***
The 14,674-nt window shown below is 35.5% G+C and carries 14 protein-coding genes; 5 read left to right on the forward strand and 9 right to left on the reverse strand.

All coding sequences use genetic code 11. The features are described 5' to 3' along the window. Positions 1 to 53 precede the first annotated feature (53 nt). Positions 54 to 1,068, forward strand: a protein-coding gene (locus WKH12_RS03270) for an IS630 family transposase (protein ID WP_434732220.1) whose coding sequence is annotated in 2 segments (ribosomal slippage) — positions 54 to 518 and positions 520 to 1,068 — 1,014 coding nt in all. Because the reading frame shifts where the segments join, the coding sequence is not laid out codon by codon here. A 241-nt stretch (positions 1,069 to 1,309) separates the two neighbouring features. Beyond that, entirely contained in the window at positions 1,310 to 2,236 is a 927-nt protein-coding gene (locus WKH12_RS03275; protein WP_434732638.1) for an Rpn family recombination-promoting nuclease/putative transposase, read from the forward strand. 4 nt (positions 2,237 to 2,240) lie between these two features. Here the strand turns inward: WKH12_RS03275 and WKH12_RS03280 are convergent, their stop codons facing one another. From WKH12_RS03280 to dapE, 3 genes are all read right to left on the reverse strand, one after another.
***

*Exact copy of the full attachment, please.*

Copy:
The 14,674-nt window shown below is 35.5% G+C and carries 14 protein-coding genes; 5 read left to right on the forward strand and 9 right to left on the reverse strand.

All coding sequences use genetic code 11. The features are described 5' to 3' along the window. Positions 1 to 53 precede the first annotated feature (53 nt). Positions 54 to 1,068, forward strand: a protein-coding gene (locus WKH12_RS03270) for an IS630 family transposase (protein ID WP_434732220.1) whose coding sequence is annotated in 2 segments (ribosomal slippage) — positions 54 to 518 and positions 520 to 1,068 — 1,014 coding nt in all. Because the reading frame shifts where the segments join, the coding sequence is not laid out codon by codon here. A 241-nt stretch (positions 1,069 to 1,309) separates the two neighbouring features. Beyond that, entirely contained in the window at positions 1,310 to 2,236 is a 927-nt protein-coding gene (locus WKH12_RS03275; protein WP_434732638.1) for an Rpn family recombination-promoting nuclease/putative transposase, read from the forward strand. 4 nt (positions 2,237 to 2,240) lie between these two features. Here the strand turns inward: WKH12_RS03275 and WKH12_RS03280 are convergent, their stop codons facing one another. From WKH12_RS03280 to dapE, 3 genes are all read right to left on the reverse strand, one after another.